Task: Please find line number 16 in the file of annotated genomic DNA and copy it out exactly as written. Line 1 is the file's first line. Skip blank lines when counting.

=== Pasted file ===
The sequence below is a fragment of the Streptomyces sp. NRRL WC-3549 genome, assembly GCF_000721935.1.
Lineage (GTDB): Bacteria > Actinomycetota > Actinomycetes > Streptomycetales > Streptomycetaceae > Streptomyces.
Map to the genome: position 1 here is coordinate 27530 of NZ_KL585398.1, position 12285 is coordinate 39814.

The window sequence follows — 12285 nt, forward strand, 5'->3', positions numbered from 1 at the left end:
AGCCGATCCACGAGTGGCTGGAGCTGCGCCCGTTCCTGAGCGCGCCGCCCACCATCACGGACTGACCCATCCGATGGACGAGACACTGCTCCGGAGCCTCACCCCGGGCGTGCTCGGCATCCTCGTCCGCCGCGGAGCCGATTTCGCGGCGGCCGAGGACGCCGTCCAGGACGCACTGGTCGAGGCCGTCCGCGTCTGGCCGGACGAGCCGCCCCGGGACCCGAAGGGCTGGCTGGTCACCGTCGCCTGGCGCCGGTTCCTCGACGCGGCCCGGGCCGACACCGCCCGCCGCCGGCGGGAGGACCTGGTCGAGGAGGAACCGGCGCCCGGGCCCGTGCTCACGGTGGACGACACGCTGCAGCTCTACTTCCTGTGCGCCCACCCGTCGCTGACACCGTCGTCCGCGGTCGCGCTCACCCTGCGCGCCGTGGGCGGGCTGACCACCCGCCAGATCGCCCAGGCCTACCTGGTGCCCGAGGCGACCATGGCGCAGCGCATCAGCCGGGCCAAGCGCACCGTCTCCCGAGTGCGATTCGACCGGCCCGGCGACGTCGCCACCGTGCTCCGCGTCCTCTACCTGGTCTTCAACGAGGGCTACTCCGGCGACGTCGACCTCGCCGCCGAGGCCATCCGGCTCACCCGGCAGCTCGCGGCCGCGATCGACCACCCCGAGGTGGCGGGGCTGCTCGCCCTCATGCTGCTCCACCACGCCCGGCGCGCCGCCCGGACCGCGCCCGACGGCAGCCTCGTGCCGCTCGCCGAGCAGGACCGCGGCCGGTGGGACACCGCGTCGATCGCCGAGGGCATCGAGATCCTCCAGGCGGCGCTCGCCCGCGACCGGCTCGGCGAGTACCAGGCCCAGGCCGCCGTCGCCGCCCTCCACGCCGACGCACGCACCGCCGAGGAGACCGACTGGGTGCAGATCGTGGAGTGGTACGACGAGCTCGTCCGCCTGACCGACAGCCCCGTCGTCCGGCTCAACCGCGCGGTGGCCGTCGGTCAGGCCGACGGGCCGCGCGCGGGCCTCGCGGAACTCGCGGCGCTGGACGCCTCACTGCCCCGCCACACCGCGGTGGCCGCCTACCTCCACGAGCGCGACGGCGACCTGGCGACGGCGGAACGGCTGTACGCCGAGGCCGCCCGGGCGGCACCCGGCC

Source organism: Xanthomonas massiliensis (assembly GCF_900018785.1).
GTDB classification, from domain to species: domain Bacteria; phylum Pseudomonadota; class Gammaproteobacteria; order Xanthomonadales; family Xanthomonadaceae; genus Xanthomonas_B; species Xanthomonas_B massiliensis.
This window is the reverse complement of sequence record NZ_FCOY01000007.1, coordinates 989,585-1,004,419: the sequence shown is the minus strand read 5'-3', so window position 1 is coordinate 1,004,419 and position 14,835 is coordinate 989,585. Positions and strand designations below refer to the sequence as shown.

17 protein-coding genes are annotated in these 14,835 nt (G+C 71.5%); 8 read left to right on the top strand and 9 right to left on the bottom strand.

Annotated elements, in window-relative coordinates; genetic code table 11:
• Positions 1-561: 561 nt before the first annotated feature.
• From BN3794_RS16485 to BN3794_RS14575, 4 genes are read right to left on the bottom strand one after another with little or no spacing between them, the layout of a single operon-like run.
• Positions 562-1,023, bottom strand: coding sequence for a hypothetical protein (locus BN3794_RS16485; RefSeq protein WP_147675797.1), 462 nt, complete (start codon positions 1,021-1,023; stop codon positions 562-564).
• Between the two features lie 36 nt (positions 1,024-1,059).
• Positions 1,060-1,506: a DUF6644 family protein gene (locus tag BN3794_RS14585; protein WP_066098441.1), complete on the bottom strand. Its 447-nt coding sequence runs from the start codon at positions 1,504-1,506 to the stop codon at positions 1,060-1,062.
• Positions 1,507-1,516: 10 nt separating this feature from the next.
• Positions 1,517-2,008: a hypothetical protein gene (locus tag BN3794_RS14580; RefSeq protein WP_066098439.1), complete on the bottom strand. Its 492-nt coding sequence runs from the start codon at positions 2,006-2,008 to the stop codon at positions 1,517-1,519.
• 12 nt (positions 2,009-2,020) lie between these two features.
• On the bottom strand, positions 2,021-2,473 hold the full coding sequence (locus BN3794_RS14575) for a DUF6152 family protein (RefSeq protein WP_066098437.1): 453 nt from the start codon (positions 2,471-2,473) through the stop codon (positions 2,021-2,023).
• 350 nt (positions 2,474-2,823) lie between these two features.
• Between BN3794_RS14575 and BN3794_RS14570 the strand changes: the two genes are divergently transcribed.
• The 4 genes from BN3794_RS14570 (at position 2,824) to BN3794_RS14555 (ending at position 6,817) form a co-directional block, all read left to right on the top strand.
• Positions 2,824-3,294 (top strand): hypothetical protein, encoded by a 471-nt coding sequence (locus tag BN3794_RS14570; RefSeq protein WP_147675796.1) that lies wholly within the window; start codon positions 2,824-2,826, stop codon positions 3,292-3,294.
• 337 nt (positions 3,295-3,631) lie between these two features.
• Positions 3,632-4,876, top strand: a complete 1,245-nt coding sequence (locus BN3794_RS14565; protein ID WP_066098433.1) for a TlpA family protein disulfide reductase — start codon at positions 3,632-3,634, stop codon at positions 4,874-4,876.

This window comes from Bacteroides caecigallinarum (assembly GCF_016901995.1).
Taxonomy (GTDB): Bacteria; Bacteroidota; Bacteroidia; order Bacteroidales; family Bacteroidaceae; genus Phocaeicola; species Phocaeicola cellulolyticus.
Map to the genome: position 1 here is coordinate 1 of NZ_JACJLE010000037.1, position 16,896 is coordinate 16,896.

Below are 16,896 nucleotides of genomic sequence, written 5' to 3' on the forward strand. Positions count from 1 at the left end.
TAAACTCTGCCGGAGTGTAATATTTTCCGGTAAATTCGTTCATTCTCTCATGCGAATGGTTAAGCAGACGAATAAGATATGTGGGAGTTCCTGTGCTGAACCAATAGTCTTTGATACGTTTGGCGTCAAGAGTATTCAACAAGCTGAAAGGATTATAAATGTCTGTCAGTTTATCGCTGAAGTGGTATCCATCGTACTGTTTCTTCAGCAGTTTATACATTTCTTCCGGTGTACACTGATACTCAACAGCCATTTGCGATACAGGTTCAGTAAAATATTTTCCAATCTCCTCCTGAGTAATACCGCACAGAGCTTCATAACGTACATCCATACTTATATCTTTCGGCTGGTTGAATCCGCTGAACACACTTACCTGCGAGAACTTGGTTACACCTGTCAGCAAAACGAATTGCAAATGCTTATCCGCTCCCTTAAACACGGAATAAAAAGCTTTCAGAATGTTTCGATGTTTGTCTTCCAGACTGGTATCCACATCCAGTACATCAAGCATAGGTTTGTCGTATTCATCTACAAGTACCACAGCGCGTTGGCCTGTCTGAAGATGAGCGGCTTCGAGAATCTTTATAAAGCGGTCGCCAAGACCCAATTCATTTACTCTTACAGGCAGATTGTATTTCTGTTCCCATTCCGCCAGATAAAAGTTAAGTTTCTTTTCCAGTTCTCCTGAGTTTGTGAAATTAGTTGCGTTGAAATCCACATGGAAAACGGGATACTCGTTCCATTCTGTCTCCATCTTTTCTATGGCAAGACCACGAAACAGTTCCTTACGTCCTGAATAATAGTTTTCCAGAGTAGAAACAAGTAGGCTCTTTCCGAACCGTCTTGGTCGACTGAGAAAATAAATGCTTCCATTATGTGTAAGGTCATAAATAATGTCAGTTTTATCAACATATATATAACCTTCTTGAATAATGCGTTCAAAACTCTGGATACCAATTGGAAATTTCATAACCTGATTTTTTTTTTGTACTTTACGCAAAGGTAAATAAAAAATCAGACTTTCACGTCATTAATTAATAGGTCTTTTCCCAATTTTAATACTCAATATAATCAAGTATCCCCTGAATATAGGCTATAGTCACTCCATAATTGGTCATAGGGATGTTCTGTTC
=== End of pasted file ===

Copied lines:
• Positions 1,507-1,516: 10 nt separating this feature from the next.